The Supreme Court came down heavily on the Centre on Friday, questioning its rationale and why previous court orders on withdrawal limits had not been followed. It has also framed nine questions to assess whether the move is unconstitutional.
Posing several questions, a Supreme Court bench headed by Chief Justice TS Thakur asked the Centre if its decision was indeed taken in complete secrecy.
"When you made the policy on demonetisation, was it confidential?" the Supreme Court bench asked the Centre. The apex court was hearing several public petitions challenging the move to ban Rs 500 and Rs 1,000 notes, which has thrown the country into a cash chaos.
Chief Justice TS Thakur also asked why the Centre's had not complied with the withdrawal limit per person of Rs 24,000 a day. It has also sought a response from the government why district cooperative banks can't be allowed to accept deposits in old notes and why banks can't allow a weekly minimum assured withdrawal for people. The government has to provide a response on this by Wednesday.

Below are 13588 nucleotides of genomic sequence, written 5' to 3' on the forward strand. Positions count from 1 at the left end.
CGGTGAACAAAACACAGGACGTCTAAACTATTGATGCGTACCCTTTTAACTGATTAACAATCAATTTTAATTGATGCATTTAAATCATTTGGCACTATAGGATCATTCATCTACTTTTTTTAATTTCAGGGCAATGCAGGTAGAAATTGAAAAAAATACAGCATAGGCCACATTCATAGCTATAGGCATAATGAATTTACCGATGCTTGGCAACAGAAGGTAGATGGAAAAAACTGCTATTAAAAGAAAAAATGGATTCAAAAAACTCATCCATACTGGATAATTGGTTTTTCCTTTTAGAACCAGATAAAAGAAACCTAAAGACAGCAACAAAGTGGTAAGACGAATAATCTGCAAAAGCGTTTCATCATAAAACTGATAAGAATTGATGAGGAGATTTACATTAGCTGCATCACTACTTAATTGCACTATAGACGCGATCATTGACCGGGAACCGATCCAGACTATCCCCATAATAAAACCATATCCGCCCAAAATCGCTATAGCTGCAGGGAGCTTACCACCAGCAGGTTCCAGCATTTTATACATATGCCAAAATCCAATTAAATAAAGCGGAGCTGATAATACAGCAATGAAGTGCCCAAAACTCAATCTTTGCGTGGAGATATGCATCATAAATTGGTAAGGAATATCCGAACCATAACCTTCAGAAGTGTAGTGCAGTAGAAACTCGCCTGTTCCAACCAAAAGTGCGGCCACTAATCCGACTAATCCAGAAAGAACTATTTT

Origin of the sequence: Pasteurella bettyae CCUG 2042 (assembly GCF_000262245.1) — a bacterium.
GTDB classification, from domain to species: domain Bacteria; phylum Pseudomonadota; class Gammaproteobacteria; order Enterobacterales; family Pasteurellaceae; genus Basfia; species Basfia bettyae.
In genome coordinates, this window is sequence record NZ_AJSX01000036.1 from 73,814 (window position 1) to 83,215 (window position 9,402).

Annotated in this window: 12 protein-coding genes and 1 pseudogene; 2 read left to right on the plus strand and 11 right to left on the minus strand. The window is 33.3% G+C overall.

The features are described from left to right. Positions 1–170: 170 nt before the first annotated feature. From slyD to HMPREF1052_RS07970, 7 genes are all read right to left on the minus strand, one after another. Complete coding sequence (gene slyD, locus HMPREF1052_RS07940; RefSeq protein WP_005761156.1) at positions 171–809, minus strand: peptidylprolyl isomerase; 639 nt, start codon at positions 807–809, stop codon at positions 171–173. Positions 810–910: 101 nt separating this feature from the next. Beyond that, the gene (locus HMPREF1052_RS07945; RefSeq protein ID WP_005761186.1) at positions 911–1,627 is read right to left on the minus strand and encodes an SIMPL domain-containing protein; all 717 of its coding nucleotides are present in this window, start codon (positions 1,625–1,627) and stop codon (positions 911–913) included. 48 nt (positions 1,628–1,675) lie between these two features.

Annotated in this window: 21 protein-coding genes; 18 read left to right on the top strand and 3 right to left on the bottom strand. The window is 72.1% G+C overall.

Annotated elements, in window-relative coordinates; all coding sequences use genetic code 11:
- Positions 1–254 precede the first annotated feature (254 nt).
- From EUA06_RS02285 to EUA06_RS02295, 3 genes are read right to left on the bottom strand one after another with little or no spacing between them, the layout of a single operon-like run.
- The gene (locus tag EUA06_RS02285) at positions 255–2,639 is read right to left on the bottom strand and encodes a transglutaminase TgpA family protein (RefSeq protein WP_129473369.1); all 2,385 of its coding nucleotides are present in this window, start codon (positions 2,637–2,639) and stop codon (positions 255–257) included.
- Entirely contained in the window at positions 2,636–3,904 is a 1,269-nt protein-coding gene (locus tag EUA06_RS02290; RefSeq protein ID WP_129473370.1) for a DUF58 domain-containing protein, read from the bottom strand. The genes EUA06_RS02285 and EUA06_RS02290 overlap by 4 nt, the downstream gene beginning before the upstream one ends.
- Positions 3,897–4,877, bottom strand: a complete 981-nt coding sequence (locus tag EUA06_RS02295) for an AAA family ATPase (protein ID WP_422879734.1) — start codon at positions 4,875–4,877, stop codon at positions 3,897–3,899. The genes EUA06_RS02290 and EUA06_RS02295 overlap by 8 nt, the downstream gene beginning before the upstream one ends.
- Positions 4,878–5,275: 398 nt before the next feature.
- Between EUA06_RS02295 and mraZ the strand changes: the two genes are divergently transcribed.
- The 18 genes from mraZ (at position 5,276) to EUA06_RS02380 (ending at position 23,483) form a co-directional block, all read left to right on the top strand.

Senior lawyer Prashant Bhushan, who was representing a petitioner, asked why the government hadn't prepared well for the move.
"There was no cash in ATMs, recalibration was not done well and cooperative banks were being discriminated against," Bhushan said.
In its response, the government strongly defended its move and told the Supreme Court that it wasn't "sitting around doing nothing" and promised that all the hardships from the move will be over in the next "10-15 days".
Attorney general Mukul Rohatgi, said the government had taken "all the necessary steps to ease the inconvenience of the public."
The government also noted that there had been any social unrest and alleged that the petitions challenging the move had "political overtones"
The Centre also reportedly shot back at Supreme Court, saying a judicial review of government fiscal policy isn't "impermissible".
"Ultimately the scope of judicial review must be decided," Rohatgi said.